# Thermodynamics- How much Ice is melted?

## Homework Statement

0.175 kg of water at 88.0 degC is poured into an insulated cup containing 0.212 kg of ice initially at 0 degC. How many kg of liquid will there be when the system reaches thermal equilibrium?

## Homework Equations

Qwater=-Qice
q=mc(Tf-Ti)
Cwater= 4187 J/kg degC
Cice=2090 J/kg degC [not sure on this one, had to look it up]

## The Attempt at a Solution

Alright, I know how to get the final temperature of the solution:
q=mc(Tf-Ti)
.175(4187)(Tf-Ti)=-.212(2090)(Tf-Ti)
.175(4187)Tf-.175(4220)(88+273)=-.212(2090)Tf
.175(4187)Tf+.212(2090)Tf=.175(4187)(88)
Tf=[.175(4187)(88)]/[.175(4187)+.212(2090)]
What I'm not sure of is how much of the ice this melts into water... I considered putting the temperature back into the equilibrium equation and solving for how much mass it must take, but I'm very confused as to how to denote the change in mass, considering the fact that the final masses of both the ice and the water are unknown.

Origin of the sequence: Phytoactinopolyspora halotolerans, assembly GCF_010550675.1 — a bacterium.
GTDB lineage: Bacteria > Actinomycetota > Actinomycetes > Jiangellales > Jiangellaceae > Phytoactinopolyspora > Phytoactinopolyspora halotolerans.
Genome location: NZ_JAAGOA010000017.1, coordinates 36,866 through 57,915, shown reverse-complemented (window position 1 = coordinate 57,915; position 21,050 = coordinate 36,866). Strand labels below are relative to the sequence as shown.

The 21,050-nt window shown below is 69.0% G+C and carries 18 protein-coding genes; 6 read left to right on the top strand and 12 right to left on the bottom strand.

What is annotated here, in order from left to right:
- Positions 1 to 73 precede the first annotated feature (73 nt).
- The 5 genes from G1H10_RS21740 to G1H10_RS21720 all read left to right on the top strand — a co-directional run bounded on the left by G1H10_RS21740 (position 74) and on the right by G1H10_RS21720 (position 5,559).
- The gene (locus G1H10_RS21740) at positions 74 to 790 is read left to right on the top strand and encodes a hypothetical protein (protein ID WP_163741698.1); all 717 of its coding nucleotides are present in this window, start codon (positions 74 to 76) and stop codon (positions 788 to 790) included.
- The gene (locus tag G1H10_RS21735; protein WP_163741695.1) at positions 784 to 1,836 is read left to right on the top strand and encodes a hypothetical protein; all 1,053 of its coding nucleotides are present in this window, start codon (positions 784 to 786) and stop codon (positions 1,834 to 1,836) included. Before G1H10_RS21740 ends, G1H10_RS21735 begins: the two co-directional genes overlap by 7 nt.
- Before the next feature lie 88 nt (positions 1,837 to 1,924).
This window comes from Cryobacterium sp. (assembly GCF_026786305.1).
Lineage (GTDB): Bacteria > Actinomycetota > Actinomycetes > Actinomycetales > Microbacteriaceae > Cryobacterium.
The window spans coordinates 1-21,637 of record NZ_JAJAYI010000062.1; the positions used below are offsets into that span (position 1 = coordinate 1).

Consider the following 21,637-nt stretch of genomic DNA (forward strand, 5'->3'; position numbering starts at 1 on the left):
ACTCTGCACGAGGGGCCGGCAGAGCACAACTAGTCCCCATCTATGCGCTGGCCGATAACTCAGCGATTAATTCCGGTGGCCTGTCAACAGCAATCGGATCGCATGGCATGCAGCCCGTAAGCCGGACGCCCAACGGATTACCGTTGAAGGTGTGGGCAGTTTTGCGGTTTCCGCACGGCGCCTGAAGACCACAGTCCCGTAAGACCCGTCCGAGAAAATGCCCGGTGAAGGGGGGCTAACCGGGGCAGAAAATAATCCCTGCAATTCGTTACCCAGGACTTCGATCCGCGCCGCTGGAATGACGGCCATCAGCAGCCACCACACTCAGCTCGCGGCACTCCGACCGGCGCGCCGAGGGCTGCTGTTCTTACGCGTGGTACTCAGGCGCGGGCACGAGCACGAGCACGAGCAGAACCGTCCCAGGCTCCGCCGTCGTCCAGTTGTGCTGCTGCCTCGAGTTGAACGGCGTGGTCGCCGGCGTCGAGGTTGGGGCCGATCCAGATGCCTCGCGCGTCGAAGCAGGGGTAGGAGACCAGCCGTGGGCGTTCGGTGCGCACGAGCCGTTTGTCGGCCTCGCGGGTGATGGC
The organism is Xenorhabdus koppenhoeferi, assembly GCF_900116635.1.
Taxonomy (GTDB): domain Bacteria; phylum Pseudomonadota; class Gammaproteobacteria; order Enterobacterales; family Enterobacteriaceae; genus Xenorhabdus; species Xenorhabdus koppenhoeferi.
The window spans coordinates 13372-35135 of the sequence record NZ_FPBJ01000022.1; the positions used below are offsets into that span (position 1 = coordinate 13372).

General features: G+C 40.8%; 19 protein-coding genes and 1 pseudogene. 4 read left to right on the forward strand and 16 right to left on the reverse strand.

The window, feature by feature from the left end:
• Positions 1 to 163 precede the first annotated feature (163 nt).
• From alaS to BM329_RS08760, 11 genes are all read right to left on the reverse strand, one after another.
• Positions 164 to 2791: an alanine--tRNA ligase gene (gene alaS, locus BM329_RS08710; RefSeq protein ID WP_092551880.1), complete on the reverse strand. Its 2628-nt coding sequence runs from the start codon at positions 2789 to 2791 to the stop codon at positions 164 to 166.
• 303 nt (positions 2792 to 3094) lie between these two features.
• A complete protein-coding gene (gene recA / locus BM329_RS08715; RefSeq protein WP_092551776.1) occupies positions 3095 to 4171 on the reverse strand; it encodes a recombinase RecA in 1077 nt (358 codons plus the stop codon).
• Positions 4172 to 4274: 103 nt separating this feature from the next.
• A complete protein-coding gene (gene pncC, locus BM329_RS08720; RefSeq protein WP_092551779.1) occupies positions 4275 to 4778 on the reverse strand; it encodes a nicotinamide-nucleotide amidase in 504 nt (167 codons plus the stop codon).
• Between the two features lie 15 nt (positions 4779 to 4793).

Qwater=-Qice
(mi(water)-mf(water))(4187)([.175(4187)(88)]/[.175(4187)+.212(2090)]-88)=-(mi(ice)-mf(ice)(4187)([.175(4187)(88)]/[.175(4187)+.212(2090)])
(.175-mf(water))(4187)([.175(4187)(88)]/[.175(4187)+.212(2090)]-88)=-(.212-mf(ice)(4187)([.175(4187)(88)]/[.175(4187)+.212(2090)])

Any help would be appreciated.

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You do use $q=m c (\Delta T)$ for the heat flow in or out required to change the temperature of a mass m of a substance. However, here the ice is initially at zero degrees celsius. As the heat initially begins flowing into the ice, it begins melting, but it's temperature does not change until it completely melts. How is heat flow related to the mass of ice that has melted?